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Monday, 12 July 2010

GPs who "rip off" patients to be given greater freedom. The end of the NHS as we know it?

I add the following comments to those circulated earlier as "A liberated NHS - Free to levy charges on patients? - Advance briefing on Andrew Lansley's announcement 12 July 2010".

Roughly 10% of NHS GPs in England use revenue sharing 0844 telephone numbers to "rip off" their patients, obtaining a subsidy of their costs in providing NHS services, contrary to the principles of the NHS constitution.

(The term "rip off" was used by the Health Minister replying to an adjournment debate in parliament in 2008.)

Today's announcement in the White Paper "Equity and Excellence: Liberating the NHS" suggests that further freedoms are to be given to GPs to run the NHS locally.

In the forward to the White paper the Prime Minister, Deputy Prime Minister and the Secretary of State for Health acknowledge that the longstanding principles of the NHS have had their day as they acknowledge, "free at the point of use and available to everyone based on need, not ability to pay ...". They however go on to say that the principle of quality outcomes must now replace these, stating "... but we believe that it can be so much better – for both patients and professionals". (That "but" is a big word.)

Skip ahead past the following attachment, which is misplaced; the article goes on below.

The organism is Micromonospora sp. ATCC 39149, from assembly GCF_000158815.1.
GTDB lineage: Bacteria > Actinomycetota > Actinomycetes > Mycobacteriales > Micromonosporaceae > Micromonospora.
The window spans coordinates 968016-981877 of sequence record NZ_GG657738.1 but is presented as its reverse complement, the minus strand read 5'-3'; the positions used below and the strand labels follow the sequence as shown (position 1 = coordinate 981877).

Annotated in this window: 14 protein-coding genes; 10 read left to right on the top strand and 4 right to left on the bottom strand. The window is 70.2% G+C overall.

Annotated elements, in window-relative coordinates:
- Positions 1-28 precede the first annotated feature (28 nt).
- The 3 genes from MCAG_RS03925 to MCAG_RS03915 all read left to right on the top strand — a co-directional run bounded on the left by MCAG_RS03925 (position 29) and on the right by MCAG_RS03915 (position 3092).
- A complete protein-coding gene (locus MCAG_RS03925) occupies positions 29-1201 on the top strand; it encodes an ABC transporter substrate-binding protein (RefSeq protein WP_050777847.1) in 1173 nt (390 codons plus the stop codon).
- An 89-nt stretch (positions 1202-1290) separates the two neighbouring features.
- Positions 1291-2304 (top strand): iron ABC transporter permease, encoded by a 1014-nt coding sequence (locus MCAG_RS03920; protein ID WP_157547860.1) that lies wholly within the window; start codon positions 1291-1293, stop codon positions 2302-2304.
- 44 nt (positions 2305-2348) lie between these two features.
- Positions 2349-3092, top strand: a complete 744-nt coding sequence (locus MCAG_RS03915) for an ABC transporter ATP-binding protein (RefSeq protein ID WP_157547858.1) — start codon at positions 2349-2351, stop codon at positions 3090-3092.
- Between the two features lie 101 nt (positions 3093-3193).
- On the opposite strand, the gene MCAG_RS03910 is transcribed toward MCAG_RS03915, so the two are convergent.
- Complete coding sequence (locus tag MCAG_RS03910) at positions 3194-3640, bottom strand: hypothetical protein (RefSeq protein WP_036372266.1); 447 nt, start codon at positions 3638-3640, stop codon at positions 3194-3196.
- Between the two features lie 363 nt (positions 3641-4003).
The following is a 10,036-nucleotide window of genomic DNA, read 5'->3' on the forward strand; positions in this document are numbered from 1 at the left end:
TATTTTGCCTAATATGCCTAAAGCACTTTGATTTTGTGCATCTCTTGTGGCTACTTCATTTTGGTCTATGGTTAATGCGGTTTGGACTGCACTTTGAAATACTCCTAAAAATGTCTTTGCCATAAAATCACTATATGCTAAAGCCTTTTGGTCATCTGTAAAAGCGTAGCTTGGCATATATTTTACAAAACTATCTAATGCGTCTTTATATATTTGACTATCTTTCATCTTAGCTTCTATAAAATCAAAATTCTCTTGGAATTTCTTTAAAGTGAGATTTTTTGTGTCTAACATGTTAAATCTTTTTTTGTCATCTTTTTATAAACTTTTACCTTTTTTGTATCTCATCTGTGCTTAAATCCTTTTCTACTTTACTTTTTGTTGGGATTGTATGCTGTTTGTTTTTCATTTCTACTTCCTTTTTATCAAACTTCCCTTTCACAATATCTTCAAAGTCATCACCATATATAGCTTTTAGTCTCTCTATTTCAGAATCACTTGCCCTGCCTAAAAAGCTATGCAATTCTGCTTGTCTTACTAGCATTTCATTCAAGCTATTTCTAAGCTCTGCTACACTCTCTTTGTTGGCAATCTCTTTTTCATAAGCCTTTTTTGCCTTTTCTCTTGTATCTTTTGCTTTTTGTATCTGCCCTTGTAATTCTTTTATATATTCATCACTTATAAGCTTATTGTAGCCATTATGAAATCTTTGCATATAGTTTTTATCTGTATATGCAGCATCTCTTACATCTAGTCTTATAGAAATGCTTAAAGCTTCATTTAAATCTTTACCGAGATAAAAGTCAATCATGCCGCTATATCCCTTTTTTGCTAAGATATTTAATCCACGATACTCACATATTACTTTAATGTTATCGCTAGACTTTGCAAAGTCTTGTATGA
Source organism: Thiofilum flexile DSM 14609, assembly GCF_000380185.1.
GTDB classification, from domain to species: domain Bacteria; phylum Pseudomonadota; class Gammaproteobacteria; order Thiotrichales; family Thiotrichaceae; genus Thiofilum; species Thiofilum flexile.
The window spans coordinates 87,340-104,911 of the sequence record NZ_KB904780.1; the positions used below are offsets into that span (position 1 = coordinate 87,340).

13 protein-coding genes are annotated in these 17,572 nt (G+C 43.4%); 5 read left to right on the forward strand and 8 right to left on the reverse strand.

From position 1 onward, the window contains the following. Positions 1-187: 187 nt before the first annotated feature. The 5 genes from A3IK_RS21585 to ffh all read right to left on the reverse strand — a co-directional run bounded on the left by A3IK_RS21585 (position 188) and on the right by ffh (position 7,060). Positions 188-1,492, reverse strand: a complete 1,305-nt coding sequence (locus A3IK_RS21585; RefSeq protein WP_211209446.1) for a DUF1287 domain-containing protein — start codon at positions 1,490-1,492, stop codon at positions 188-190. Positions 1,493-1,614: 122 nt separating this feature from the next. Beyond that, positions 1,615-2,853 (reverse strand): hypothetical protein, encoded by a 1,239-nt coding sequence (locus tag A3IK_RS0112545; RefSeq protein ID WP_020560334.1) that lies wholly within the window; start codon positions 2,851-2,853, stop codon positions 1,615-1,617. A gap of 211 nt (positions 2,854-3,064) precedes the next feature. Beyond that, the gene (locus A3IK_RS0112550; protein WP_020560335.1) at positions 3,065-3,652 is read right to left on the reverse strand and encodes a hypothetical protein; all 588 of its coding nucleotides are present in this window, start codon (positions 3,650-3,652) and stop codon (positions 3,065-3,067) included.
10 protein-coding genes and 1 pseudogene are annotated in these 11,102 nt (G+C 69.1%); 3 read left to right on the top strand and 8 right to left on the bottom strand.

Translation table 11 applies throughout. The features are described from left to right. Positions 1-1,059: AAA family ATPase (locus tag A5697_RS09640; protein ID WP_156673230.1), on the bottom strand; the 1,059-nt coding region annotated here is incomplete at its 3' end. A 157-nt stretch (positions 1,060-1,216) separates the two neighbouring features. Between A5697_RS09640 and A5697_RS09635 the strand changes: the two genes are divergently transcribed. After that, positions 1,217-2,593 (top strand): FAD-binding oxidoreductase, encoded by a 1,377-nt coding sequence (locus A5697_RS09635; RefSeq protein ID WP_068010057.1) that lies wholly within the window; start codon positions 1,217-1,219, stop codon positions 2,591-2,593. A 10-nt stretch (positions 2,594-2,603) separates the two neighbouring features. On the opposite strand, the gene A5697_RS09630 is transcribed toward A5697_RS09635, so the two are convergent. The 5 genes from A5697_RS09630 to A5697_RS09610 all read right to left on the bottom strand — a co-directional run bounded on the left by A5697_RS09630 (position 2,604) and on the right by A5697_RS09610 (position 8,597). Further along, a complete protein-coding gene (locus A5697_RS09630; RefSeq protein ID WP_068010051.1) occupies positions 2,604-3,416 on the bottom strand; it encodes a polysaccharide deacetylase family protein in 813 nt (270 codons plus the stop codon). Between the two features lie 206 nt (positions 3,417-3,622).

I would argue that the "Equity" represented by the earlier principles is more important than the "Excellence" which is to replace it, however this determination is in line with the conclusions of Darzi. We have for too long taken the principles of the NHS for granted and failed to recognise that they stand in conflict with those of consumerism.

The BMA GPC encourages its members to believe a meaningless, and false, assurance that the 0844 telephone numbers from which they obtain a subsidy are no more expensive to call than an ordinary number. GPs are clearly not experts in telephone charges and so have no reason to question this lie. One wonders how many more well-constructed scams medics will fall subject to when taking on further commercial responsibilities.

If the BMA expects us to accept that GPs can be entrusted with the principles of the NHS, as they take over the role of PCTs, then we must note its policy that patients should pay for access to NHS services according to the quality of the service provided. That is not to say that politicians or quangos have been seen to be any better at dealing with this situation. Furthermore, patients seeking treatment for a pressing condition cannot be expected to invariably choose the cheapest option in order to preserve the principle of "free at the point of use".

This looks like "goodbye to the NHS we have known" and "hello to paying for higher quality". I will continue to fight to defend a NHS that cannot offer any greater quality of service than we are all prepared to pay for through our taxes.

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